THE BINDING OF SARAH
After these things, God tested Avraham. He said to him, “Avraham!” and he answered, “Here I am.” He said, “Take your son, your only son, whom you love, Yitz’chak; and go to the land of Moriyah. There you are to offer him as a burnt offering on a mountain that I will point out to you.” (Genesis 22:1,2)
Throughout Genesis 22, and the binding of Isaac, nothing is mentioned about Sarah. Did she know of Yahveh’s command to her husband to take and sacrifice their only son? Did she object, when she learned of this command? Scripture is silent on how she reacted. Thus, it is left to the human mind to ascertain how our Matriarch did respond.
There are certain clues we may use to determine how she might have dealt with this command. First, we go to Genesis 15:4, where we read – ‘But the word of Adonai came to him: “This man will not be your heir. No, your heir will be a child from your own body.’” Thus, Sarah knew Avraham would be able to sire a child. But, she believed, Adonai had prevented her from conceiving. We learn this in Genesis 16:2 – ‘so Sarai said to Avram, “Here now, Adonai has kept me from having children; so go in and sleep with my slave-girl. Maybe I’ll be able to have children through her.’” Avram listened to what Sarah said. In Genesis 16, we are told that Avraham had sexual relations with Hagar, Sarah’s maid-servant, and she conceived a son, whom Avraham named Yishma’el, God will hear.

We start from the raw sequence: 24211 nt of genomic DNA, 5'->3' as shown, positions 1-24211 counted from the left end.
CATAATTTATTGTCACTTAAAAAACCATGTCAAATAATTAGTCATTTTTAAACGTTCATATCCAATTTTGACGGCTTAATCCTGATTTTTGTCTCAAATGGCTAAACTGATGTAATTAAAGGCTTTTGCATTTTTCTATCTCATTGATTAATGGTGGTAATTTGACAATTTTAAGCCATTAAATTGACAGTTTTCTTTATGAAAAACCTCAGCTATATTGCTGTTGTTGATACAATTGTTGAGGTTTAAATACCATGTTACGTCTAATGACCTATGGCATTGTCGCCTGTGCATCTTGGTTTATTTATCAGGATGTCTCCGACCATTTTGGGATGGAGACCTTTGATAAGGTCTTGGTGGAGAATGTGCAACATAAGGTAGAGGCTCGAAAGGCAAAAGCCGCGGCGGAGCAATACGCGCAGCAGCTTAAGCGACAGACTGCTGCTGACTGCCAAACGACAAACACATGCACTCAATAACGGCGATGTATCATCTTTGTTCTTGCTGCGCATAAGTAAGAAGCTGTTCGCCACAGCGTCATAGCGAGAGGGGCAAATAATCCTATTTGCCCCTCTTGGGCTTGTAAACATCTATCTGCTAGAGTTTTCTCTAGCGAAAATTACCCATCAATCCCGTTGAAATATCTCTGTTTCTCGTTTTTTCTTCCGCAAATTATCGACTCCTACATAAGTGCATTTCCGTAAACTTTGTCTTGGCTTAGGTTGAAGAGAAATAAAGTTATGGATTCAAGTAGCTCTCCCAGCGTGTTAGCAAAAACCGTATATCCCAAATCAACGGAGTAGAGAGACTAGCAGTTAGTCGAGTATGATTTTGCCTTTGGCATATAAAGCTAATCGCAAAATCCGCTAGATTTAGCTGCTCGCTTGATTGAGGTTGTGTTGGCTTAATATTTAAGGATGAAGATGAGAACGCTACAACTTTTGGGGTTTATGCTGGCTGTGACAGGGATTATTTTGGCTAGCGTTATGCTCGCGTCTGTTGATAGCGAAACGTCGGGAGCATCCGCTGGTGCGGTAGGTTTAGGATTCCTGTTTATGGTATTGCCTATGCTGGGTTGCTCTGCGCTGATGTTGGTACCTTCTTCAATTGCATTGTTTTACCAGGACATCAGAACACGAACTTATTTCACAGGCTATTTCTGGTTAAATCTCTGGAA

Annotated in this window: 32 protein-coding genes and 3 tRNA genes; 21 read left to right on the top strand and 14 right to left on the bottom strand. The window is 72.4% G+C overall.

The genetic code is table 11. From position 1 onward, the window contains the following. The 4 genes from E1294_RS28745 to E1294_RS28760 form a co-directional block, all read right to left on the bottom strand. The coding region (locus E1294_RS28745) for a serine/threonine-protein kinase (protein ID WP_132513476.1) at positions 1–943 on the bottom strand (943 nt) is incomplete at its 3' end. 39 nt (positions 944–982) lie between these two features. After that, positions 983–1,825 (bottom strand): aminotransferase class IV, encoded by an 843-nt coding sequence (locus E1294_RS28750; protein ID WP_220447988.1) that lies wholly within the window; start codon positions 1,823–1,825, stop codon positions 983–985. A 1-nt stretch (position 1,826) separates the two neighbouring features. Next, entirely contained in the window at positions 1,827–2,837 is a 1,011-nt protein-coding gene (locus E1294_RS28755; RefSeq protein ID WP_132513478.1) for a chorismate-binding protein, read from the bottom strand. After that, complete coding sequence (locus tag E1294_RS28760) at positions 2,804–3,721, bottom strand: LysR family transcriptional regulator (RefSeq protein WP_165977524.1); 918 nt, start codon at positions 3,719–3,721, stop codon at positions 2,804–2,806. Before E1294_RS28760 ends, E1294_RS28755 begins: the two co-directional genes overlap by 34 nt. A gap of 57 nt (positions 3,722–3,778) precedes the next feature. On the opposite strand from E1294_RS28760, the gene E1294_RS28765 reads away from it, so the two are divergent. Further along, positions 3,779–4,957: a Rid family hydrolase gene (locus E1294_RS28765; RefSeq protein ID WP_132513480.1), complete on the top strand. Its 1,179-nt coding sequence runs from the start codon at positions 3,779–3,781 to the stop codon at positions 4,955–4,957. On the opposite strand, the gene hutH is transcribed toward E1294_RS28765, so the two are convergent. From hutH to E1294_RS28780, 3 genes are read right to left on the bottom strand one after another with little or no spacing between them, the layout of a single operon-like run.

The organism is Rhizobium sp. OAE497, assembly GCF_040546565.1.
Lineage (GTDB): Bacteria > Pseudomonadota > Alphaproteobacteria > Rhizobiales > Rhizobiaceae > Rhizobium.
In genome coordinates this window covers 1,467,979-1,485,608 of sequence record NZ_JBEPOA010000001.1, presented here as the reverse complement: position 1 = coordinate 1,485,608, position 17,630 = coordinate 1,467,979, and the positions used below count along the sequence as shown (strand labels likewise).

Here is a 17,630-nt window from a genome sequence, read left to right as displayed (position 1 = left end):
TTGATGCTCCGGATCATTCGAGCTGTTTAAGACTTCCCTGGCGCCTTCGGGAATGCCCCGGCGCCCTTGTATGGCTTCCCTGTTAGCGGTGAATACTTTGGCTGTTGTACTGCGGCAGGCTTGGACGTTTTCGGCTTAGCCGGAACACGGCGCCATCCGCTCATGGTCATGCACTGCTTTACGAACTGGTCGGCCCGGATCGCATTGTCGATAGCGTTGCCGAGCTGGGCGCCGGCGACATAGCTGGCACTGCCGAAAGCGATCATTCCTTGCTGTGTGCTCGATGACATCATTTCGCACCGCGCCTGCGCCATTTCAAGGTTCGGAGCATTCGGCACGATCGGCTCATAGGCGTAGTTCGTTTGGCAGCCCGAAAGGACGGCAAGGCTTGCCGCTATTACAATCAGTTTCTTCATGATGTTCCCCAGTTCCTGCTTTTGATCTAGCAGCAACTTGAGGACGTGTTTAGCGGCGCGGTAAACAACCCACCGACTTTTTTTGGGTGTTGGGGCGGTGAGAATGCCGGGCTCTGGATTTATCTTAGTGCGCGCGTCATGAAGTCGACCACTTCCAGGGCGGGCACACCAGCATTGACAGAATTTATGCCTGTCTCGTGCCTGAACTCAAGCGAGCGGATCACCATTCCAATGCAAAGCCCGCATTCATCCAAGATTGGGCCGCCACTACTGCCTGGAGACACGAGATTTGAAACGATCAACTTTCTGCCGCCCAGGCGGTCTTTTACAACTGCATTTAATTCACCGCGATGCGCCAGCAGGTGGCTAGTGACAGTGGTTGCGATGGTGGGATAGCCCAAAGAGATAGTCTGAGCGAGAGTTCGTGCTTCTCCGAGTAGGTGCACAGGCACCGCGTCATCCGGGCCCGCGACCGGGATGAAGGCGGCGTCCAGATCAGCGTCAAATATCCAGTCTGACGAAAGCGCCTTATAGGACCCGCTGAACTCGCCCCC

From this episode on Sarah’s life, we may gather that Avraham’s wife may not have full trust in Yahveh’s Word. How would she react when her husband and her son left? I think you can imagine the anguish she felt. The journey Yahveh ordered Avraham and Isaac to take required three days there and three days back, a minimum of six and possibly seven days of travel. Through all of this time, Sarah is alone, with her thoughts and fears. What was her solace?
Sarah knew of the promises Yahveh had given both Avraham and her; she knew that generations of Hebrews would emerge from her loins, through Isaac. She knew that, from Avraham, all the nations of the world would be blessed, that is, grafted into the Hebrew family, as workers and helpers of Israel. Were these promises enough for Sarah? She had given birth to her child, at the age of 90, so that major promise was fulfilled. How do you believe you would react, if your spouse claimed to have heard the word of God calling for the sacrifice of your child? Perhaps you may have a deeper insight as to the thoughts and possibly fears that Sarah was facing.
Thus, the binding of Isaac was also the binding of Sarah.
May the God of Avraham, Isaac and Jacob bless you richly.https://www.amazon.ca/s?k=A+Journey+Through+Torah+%3A+An+Inroduction&ref=nb_sb_noss